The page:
This preview shows page 1. Sign up to view the full content.
Unformatted text preview: 7. Three percent of the mathematics assessment at age 13 was also administered to both 9and 17-year-old students.
Figure TN-2. Percentage distribution of NAEP mathematics assessment questions administered at and across
student age groups: 2012 Age
NOTE: Detail may not sum to totals because of rounding. The 1973 Mathematics Results
The mathematics trend scale was developed in 1986 for all the assessment years up to that point.
Because the 1973 mathematics assessment had too few questions in common with the 1978, 1982, and
1986 assessments, results from the 1973 assessment were placed on the same 0 to 500 mathematics
scale using mean proportion correct extrapolation. Estimates were extrapolated from the data so that
average mathematics scores could be reported for the nation and by race/ethnicity and gender at all
The extrapolated estimates for each age level were obtained by assuming a linear relationship between
a student group’s average scale score and the logit transformation of the group’s average percentage
of correct responses. The same linear relationship was assumed to hold across assessment years and
student groups within an age level. For more information, see the Mathematics Data Analysis chapter
in Expanding the New Design: The NAEP 1985-86 Technical Report. Because of the need to extrapolate
the average scale scores, caution should be used in interpreting the pattern of trends across those
assessment years. SOURCE: U.S. Department of Education, Institute of Education Sciences, National Center for Education Statistics, National Assessment of Educational Progress (NAEP), 2012 Long-Term Trend
Mathematics Assessment. 52 THE NATION’S REPORT CARD TECHNICAL NOTES Interpreting Statistical Significance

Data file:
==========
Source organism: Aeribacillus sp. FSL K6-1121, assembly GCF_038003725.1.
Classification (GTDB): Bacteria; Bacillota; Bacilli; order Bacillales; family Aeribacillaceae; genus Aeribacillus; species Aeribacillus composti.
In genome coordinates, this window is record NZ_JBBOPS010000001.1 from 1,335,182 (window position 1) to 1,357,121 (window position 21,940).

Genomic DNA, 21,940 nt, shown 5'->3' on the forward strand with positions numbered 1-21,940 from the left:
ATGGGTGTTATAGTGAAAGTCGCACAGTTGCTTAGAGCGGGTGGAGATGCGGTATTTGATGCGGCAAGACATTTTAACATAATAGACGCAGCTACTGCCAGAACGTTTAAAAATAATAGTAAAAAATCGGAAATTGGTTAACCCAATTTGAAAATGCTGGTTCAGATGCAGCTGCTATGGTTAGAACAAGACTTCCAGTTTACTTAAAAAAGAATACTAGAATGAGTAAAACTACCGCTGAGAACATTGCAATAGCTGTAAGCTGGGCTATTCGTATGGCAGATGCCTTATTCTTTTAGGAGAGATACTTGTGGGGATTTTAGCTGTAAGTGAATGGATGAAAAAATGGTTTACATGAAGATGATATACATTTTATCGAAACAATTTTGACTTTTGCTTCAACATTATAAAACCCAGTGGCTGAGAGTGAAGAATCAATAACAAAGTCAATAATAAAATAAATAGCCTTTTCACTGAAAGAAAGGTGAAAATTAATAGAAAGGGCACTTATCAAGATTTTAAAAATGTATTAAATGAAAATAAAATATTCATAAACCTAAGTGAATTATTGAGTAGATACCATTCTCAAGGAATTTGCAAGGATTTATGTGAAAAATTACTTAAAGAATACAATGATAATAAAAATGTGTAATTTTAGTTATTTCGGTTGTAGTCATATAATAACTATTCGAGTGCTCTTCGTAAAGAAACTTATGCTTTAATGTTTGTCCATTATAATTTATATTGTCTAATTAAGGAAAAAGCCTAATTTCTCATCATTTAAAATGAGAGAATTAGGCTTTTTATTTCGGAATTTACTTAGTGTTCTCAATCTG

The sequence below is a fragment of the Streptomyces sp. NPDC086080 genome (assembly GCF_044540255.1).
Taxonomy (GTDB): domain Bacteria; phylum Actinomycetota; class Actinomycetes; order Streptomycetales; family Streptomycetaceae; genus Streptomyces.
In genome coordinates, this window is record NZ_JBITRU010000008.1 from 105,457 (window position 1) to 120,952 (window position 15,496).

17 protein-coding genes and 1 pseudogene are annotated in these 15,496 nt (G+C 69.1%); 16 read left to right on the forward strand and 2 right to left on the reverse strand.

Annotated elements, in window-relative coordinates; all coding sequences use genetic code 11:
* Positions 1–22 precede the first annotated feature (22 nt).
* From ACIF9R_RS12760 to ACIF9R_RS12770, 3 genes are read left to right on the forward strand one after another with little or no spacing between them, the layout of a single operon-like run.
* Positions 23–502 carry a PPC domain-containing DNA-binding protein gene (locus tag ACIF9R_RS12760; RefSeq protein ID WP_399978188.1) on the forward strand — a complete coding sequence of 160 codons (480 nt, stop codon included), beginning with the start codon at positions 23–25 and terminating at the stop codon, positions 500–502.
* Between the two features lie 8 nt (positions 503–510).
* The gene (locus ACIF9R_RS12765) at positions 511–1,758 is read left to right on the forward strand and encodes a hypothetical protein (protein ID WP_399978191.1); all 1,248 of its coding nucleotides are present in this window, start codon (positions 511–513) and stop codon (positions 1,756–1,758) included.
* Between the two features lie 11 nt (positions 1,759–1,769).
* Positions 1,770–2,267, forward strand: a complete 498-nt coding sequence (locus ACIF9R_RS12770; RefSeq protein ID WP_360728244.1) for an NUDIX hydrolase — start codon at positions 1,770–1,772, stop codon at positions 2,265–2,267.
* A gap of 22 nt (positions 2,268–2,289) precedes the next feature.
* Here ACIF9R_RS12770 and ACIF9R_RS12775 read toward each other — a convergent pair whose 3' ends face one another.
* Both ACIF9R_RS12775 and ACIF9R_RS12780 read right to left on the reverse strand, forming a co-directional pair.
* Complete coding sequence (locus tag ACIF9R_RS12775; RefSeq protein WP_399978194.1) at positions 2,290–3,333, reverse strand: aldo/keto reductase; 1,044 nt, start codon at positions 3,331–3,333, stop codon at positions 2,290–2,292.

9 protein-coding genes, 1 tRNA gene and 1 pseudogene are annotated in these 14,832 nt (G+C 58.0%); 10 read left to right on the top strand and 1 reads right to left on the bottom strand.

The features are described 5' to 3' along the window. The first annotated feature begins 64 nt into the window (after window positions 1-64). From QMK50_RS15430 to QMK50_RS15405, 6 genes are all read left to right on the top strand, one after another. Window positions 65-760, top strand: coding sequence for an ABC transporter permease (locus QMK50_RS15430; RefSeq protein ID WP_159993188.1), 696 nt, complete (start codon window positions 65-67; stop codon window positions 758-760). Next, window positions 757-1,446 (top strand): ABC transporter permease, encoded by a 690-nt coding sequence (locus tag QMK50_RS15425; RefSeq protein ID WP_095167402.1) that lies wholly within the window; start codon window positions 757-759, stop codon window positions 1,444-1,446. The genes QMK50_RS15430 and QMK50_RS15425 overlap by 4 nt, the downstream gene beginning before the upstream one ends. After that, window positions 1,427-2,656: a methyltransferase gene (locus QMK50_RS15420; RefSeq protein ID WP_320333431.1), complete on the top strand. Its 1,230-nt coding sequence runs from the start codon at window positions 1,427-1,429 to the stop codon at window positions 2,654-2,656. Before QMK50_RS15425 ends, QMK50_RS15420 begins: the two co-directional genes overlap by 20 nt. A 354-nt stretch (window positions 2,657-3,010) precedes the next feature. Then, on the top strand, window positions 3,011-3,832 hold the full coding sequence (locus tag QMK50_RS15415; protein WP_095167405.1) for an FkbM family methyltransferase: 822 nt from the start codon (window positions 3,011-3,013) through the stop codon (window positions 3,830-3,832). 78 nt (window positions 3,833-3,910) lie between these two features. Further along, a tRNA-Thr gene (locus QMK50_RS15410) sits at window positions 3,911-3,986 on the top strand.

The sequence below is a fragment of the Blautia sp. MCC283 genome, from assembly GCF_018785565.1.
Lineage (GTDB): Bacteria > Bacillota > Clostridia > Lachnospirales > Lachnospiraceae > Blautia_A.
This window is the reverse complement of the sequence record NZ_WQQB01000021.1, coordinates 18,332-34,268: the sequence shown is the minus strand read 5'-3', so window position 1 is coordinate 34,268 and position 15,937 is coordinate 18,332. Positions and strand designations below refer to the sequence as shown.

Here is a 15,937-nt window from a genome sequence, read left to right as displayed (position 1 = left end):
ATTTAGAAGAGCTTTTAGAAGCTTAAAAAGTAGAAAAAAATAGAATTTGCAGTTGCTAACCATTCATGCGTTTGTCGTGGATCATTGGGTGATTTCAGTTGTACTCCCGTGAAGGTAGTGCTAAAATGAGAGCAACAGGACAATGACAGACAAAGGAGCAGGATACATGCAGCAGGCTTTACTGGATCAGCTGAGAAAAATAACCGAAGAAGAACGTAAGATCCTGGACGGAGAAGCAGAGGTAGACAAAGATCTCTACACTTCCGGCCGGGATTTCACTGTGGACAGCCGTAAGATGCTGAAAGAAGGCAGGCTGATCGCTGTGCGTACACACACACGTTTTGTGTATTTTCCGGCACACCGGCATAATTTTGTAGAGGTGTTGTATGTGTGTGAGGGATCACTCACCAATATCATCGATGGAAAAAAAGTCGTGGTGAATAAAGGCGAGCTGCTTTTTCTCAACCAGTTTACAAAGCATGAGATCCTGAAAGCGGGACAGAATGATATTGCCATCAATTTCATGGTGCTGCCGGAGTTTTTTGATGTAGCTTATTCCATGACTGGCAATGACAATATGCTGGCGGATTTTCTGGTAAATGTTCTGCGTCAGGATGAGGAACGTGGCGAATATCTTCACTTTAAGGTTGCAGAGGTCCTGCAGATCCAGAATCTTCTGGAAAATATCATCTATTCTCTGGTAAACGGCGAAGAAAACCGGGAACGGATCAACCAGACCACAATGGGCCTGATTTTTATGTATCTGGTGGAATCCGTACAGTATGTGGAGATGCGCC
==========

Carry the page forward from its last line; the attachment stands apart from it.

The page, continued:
NAEP reports results using widely accepted statistical standards. Significance tests in the form of
t-tests are conducted to determine if estimates are significantly different from each other. Findings
are reported based on a statistical significance level set at .05 with appropriate adjustments for
multiple comparisons. Comparisons over time or between groups are based on statistical tests that
consider both the size of the differences and the standard errors of the two statistics being compared.
Standard errors are margins of error, and estimates based on smaller groups are likely to have larger
margins of error. The size of the standard errors may also be influenced by other factors, such as how
representative the assessed students are of the entire population.
When an estimate has a large standard error, a numerical difference that seems large may not
be statistically significant. Differences of the same magnitude may or may not be statistically
significant depending upon the size of the standard errors of the estimates. Standard errors for
the estimates presented in this report are available at http:/
When making multiple simultaneous comparisons, error rates are controlled to ensure that
significant differences in NAEP data reflect actual...
View Full Document
This document was uploaded on 02/28/2014.
- Spring '14
- The Land